But even the most positive person may not be able to prevent a caregiving situation from taking a heavy mental toll. If you’ve been feeling blue for more than two weeks, talk to your doctor; you may have clinical depression, which should be treated.

    4. Challenge: “It’s hard to always be the bearer of bad news.” Many caregivers serve as the information pipeline to family and friends, as well as having to convey or re-state health information to the person for whom they’re caring. “Having to deliver bad news creates an unnecessary layer of stress,” says James Huysman, a licensed clinical social worker, editor of Today’s Caregiver magazine and founder of LeezasPlace.org, a network for caregivers.

    Solution: Pick another point person. “Ninety-nine percent of the time, you shouldn’t be the messenger. For example, if your father can’t drive anymore, the doctor or optometrist should tell him,” says Huysman. Rather than serving as the central information hub for your family, ask that another relative be the point person or hire a health advocate, eldercare mediator, social worker or geriatric care manager to help manage affairs and disseminate information.

    5. Challenge: “My joints and muscles hurt more now that I am a caregiver.” Caregiving can involve physically demanding tasks, such as helping a disabled person sit or stand, or supporting him as he walks. Even if you don’t do this kind of heavy lifting, you’re probably on your feet more – running up and down stairs more often or otherwise being more active. Plus, stress can increase inflammation, which worsens arthritis pain and stiffness.

    Solution: Get more help from the person you’re caring for. Have her do as much as she’s able, even if she can’t do it perfectly or it takes three times as long. “Many people think it’s best to do everything for the person they’re helping when in fact the opposite is true. Not allowing them to do for themselves creates what’s called ‘excess disability,’ because it decreases their abilities and self-esteem faster than normal,” explains Robinson.

    When you’re doing physical tasks, such as lifting or carrying, make sure to engage your large muscles (think biceps and quads) to help take the strain off your joints. Carrying a bucket of water from the kitchen sink to the living room floor? Hold the handle with one hand, and put your other arm beneath the bucket to support the weight.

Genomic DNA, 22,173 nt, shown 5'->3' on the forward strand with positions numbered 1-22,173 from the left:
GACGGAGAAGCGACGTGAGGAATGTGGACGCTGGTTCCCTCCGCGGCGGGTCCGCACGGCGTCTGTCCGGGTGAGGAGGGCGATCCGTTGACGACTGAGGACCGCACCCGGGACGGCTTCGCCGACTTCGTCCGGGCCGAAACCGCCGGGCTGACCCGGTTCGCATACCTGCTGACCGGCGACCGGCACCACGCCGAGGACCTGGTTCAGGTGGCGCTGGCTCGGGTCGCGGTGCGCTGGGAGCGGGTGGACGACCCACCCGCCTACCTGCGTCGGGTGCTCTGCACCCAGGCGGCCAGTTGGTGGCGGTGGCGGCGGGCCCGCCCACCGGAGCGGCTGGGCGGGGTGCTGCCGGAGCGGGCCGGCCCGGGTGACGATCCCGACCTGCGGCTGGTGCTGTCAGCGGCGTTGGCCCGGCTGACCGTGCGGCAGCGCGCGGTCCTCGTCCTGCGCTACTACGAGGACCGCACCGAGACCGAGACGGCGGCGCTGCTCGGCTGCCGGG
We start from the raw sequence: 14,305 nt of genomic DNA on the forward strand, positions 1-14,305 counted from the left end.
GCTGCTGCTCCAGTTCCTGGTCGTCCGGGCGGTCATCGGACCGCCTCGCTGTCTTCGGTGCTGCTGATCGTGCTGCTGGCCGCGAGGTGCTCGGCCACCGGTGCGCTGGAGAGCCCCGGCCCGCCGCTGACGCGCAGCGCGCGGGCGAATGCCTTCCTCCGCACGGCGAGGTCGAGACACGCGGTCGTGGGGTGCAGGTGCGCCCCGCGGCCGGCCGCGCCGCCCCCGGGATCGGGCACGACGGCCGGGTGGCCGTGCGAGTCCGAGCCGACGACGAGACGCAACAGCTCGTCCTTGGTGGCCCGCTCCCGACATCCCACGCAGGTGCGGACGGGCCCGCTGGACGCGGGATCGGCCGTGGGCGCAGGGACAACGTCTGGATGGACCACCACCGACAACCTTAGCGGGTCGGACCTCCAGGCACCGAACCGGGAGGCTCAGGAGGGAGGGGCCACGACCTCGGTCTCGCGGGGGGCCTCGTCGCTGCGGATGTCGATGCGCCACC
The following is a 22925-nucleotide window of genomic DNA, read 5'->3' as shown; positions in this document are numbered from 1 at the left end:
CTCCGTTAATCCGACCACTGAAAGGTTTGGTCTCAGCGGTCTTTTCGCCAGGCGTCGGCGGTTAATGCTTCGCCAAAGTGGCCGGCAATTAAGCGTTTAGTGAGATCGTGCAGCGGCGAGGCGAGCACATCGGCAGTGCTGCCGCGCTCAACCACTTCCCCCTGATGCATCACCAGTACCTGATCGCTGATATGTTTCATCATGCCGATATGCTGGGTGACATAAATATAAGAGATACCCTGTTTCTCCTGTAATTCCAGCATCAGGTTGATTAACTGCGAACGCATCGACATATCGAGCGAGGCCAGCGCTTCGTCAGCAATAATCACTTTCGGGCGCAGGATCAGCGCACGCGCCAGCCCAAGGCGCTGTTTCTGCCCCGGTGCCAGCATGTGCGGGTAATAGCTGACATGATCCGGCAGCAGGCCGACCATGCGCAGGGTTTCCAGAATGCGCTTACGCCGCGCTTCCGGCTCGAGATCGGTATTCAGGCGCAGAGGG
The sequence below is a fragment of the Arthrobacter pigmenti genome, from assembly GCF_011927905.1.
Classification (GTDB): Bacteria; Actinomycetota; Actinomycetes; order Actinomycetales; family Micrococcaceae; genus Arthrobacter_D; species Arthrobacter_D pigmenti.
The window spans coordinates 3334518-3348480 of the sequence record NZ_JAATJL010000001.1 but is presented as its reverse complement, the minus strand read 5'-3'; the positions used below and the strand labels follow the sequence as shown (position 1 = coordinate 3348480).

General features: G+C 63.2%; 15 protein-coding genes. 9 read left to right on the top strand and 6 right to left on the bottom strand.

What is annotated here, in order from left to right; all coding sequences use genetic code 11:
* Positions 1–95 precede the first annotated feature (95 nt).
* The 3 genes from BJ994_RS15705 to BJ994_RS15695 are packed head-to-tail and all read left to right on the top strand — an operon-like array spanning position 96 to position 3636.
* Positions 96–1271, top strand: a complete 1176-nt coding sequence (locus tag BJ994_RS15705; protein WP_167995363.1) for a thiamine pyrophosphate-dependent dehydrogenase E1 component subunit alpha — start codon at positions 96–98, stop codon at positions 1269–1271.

6. Challenge: “I take on tasks that probably aren’t safe for me.” Hospitals and other care facilities have able-bodied aides who handle heavy and difficult tasks, such as bathing an individual who can’t stand on her own. Yet, caregivers may attempt these and many other duties alone because they feel that if they don’t, no one will.

    Solutions: Get a reality check about your limits. Create a list of the caregiving tasks you do, and run them by your physician. “Many caregivers may not realize just how dangerous some of the things the they do really are,” says Huysman. Ask an able-bodied family member or hire a home health aide to help with these tasks.

    And remember, says Huysman, “Caregiving doesn’t have to be [only] about chores and tasks. If you’re hurting, stop what you’re doing, and sit and talk to the person you’re caring for, or read to them. Offering emotional support is just as important as physical help.”

    7. Challenge: “I spend a lot of money on the person I care for.” Nearly half of caregivers spend more than $5,000 of their own money each year caring for a loved one, according to the Caring.com survey. One-third see their work situation negatively affected – for example, having to retire early or work less. “You may have less money for healthful food, supplements, gym shoes or medications for yourself, and you may even be jeopardizing your future financial stability,” says Somers.